Sir Lindsay Hoyle on new RFL presidency role, opposing Sky’s original deal and ‘making a difference’

Sir Lindsay Hoyle with World Cups SWpix

Photo: Simon Wilkinson/SWpix

Sir Lindsay Hoyle intends to “make a real difference” when he becomes president of the Rugby Football League for 2023.

The 65-year-old Speaker of the House of Commons will become the 31st president of the governing body in December. He will take over from Clare Balding for the 2023 season.

He was first introduced to the sport by his father, Doug Hoyle, who was MP for Warrington and chairman of the town’s rugby league club from 1999-2009. 

Hoyle admitted he voted against the £87m Sky deal in 1995 and has previously had run-ins with the RFL as he looks to “make a difference” to the sport he loves.

“I’ve been known not to support them (RFL),” he said.

“When Super League came in, it was meant to be for the benefit of all. But it wasn’t, it was for the benefit of the few, to the exclusion of the many.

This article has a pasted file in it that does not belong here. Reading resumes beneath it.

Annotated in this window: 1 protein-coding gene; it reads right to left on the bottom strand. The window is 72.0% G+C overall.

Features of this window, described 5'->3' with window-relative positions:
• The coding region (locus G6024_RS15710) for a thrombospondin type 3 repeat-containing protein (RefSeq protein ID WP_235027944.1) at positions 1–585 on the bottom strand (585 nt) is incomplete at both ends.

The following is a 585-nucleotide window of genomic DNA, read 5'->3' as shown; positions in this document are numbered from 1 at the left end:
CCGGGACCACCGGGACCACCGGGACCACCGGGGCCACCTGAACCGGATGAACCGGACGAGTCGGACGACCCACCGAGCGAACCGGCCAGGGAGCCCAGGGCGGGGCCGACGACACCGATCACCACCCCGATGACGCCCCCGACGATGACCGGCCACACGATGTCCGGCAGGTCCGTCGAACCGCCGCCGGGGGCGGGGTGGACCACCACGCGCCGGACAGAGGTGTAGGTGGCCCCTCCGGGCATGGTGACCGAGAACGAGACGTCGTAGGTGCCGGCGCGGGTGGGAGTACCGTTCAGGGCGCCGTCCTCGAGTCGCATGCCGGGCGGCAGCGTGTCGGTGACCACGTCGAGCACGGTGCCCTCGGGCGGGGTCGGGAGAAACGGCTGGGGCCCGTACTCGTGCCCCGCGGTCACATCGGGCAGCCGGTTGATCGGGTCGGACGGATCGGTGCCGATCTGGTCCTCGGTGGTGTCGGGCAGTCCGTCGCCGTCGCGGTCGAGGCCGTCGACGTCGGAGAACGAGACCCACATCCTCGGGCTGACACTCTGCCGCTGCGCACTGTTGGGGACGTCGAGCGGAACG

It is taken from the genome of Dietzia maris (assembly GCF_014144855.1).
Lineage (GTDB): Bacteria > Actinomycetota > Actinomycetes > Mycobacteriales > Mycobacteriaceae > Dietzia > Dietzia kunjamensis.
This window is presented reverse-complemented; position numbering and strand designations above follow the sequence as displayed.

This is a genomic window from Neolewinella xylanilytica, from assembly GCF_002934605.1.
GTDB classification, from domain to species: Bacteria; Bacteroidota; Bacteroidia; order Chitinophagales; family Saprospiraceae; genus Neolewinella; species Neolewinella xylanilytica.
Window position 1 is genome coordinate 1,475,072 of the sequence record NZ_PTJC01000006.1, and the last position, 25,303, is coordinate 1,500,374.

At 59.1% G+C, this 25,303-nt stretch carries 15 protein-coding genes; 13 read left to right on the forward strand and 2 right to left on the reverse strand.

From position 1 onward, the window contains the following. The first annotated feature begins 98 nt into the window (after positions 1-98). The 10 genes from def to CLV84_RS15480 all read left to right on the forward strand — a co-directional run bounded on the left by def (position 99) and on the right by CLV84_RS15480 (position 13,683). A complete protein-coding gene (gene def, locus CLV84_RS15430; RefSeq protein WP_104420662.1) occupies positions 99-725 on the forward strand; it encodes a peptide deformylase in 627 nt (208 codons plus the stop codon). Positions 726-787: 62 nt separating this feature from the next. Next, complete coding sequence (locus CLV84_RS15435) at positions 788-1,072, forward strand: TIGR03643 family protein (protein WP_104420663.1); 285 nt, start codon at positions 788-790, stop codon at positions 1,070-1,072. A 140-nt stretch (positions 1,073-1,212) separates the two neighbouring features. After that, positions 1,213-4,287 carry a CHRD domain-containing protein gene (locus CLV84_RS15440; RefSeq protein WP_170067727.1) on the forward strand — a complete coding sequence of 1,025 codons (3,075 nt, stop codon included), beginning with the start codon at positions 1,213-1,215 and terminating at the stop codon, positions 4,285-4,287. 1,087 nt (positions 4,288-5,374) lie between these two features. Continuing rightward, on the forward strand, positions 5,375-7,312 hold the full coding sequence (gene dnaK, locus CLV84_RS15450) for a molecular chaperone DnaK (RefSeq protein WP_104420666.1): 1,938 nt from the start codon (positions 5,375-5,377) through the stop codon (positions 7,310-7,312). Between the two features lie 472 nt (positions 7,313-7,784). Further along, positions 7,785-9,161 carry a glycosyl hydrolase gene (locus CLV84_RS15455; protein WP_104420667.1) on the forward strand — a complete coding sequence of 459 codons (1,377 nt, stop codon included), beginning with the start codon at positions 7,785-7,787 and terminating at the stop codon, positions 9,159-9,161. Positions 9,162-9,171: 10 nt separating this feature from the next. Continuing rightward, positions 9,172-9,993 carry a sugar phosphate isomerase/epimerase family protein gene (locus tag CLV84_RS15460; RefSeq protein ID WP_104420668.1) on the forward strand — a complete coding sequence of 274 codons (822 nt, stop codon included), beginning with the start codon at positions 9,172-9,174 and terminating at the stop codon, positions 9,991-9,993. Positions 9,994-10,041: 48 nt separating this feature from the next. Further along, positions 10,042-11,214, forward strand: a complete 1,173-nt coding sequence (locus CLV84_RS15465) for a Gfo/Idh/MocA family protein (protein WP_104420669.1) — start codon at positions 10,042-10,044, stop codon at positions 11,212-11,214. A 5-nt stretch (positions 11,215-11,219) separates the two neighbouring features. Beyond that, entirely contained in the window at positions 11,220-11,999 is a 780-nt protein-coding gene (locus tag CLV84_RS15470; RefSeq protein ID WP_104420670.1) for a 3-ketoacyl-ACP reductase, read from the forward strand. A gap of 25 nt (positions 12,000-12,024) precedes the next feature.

“Don’t get me wrong, Super League has been great and the money investment has been great but what you don’t do is cut off the funds to other clubs.

“So I didn’t support the Sky deal, far from it. Some turkeys might vote for Christmas – this turkey didn’t.

“What I will say is that we’ve have had our differences but the one thing we all have in common in a passion for the game.

“What I want to see is a more integrated game so that it’s seamless from the top to the bottom.”


Sir Lindsay Hoyle aiming to make an impact

Hoyle played a significant role in securing a £16million Government emergency loan to help rugby league through the coronavirus pandemic.

Having been a fan of the sport since the 1970s, he now says he wants to continue to make an impact on the sport with hopes to spread the game to more fans.

“I am so passionate about the game, I will work with anyone because I want to make a real difference,” he said.

“I want to be that true supporter of rugby league not just somebody who turns up and nods. Whatever I can do to lift the profile, I will.

“It’s a great sport. The problem we have is that not enough people know about it.

“Let’s build on the success of the Lionesses. They lifted the whole profile of women within football and I would love to see our women picking up the World Cup as well.”

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